The COVID-19 pandemic has caused all of us to make difficult decisions about behaviors we used to take for granted. Those decisions weigh the risk of viral spread with our need for human contact. To make these decisions, we need information and a way to distinguish credible sources from the rest—and that starts with a solid understanding of basic science.
Too often, though, this understanding we’re using to make decisions is obtained solely from our experiences in school science settings.
The sad truth is most school systems are not adept at engaging students in cutting-edge science topics. Science courses typically teach students about scientific discoveries long after they happened. In fact, most school-aged students rarely learn about anything other than the accepted understandings in science that appear in textbooks only after years of debate, advances and consensus. School science gives students few insights into how science knowledge is created and how it progresses over time.
Students also get the impression through simplistic classroom activities that science is straightforward, and that data can stand alone rather than needing to be interpreted. They aren’t often taught that claims must be based on multiple lines of corroborating evidence described within the context of the field’s current best understanding, which necessarily changes over time. Nor are they made aware of the peer-review process in which scientists in the field who were not involved with the research critically evaluate the study design and conclusions.
These experiences in school science sometimes give students the unrealistic perspective of science as a set of facts rather than a dynamic human endeavor. As the world’s understanding of and policies related to COVID-19 evolve, science illiteracy can cause misunderstanding or mistrust in the scientific process.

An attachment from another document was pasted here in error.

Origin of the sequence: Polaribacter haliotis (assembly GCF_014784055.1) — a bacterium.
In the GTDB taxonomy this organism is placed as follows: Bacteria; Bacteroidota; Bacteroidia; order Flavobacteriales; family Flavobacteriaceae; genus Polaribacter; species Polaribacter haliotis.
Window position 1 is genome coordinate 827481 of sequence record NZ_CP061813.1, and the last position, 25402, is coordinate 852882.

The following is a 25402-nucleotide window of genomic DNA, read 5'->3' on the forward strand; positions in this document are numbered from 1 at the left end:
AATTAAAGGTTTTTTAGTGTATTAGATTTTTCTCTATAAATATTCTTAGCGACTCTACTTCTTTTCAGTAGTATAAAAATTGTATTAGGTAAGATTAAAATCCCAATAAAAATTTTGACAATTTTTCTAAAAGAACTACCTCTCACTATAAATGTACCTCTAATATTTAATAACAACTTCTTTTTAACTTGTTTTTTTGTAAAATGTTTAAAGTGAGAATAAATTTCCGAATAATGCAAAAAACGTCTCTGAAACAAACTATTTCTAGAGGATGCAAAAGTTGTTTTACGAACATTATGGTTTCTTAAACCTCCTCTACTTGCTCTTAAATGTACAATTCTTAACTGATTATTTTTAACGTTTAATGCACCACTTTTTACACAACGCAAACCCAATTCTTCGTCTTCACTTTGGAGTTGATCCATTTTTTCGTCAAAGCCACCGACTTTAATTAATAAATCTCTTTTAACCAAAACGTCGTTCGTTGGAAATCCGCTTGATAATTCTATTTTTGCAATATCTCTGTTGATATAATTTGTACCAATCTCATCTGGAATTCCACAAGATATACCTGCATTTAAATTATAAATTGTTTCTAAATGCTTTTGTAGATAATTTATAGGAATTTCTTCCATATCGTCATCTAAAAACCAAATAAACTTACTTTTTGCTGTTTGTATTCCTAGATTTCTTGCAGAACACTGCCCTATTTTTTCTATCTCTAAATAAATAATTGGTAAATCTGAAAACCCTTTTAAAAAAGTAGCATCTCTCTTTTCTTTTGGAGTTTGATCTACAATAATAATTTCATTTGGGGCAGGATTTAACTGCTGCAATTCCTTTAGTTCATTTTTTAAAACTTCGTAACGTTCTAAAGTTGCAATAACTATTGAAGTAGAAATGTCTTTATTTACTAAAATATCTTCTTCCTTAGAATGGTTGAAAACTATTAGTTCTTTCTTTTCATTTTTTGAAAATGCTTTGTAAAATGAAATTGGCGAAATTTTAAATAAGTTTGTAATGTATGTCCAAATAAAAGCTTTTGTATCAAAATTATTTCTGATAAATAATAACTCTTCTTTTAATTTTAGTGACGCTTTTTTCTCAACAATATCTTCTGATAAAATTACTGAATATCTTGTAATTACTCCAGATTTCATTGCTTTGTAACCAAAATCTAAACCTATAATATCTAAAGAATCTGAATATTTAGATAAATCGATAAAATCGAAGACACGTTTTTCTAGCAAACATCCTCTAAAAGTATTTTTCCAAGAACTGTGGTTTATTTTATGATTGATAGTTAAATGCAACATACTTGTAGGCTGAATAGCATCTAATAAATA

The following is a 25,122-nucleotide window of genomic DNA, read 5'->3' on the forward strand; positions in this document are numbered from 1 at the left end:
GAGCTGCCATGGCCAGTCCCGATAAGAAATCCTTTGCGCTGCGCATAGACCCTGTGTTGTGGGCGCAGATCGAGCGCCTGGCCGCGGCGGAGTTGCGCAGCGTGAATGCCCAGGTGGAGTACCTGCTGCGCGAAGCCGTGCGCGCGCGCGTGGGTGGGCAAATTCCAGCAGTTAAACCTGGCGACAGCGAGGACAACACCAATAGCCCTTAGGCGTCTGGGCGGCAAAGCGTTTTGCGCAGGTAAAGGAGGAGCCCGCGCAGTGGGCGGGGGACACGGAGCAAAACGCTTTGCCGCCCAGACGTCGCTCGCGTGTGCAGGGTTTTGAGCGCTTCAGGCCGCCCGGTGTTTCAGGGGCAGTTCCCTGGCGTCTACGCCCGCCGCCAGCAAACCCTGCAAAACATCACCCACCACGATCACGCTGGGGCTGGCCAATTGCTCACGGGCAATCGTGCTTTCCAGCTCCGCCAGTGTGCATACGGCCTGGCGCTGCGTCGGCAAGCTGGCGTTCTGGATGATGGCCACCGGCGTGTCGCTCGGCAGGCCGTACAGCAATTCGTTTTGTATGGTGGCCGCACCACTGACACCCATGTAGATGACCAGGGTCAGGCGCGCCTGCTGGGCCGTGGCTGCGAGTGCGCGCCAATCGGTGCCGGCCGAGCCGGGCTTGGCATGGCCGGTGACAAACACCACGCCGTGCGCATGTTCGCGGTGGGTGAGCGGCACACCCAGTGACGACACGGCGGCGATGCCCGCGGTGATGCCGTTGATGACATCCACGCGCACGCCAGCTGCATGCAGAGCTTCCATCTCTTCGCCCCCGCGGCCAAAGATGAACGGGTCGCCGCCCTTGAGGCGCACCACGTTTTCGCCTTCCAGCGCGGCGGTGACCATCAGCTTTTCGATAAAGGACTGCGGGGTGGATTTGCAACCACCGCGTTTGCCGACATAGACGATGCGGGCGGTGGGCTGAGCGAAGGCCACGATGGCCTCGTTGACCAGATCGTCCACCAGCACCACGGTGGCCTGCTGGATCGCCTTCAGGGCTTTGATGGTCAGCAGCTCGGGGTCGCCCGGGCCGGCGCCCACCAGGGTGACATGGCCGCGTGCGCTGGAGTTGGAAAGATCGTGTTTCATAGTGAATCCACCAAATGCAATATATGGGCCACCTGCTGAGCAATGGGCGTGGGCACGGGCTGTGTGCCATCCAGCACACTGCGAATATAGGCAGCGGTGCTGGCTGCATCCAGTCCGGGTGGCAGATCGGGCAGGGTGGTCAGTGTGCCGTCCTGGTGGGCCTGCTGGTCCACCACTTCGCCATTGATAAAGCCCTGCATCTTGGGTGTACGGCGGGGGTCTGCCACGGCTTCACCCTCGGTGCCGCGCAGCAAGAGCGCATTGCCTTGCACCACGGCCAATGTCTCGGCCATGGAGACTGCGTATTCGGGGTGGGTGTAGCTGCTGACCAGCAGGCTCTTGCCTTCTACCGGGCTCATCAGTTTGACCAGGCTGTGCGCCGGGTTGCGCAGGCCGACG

On top of that, the endless supply of information and opinions available to us can complicate our decisions. Our understanding of the science behind public health is affected by public health messaging, news media reports and the mixed messages of family, friends, pundits and others through social media and personal interactions. All that information is then filtered through our understanding—or lack thereof—of science and the scientific practices.
COVID-19 presents us with an opportunity to enhance our children’s scientific education in real time. The Next Generation Science Standards, the most recent national science education reform document, promotes students participating in the practices that scientists use to create knowledge; practices such as “Developing and Using Models,” and “Engaging in Argument from Evidence.” By developing educational modules that take this approach with COVID-19, students could learn about the pandemic that has so dramatically affected their lives, while also facilitating a better understanding of how science happens.
Most science teachers, however, have neither the time nor the access to content experts to develop educational modules to accomplish these goals in real time, especially with the additional challenges of current remote learning environments. So the responsibility to develop age-appropriate, standards-aligned learning activities should fall on collaborative teams of experts in science education and experts in the science and health fields alongside educators. These resources should also be free and available online so students learning remotely can use it and all schools can benefit from it. But they should not be limited to students; they should also be available to adults interested in continued learning.
In the case of COVID-19, knowledge is growing in front of our eyes, resulting from the work of diligent people from many fields who are learning about the virus, how it spreads, and how to mitigate its dangers to human health and the health of our society. For the reasons described above, my team at the Center for Science and Schools at Penn State recently launched a free course that helps explain “The Science of COVID-19.” There are also resources compiled in databases like LabXchange, and examples of videos generated by scientists and reputable collections of reading materials already available. Others may come in time.
We all benefit from being part of a society in which we can learn and grow as our knowledge of phenomena like COVID-19 increases. Let us take actions to support quality science education—for our kids and ourselves—so we can better respond to the scientific crises of the future.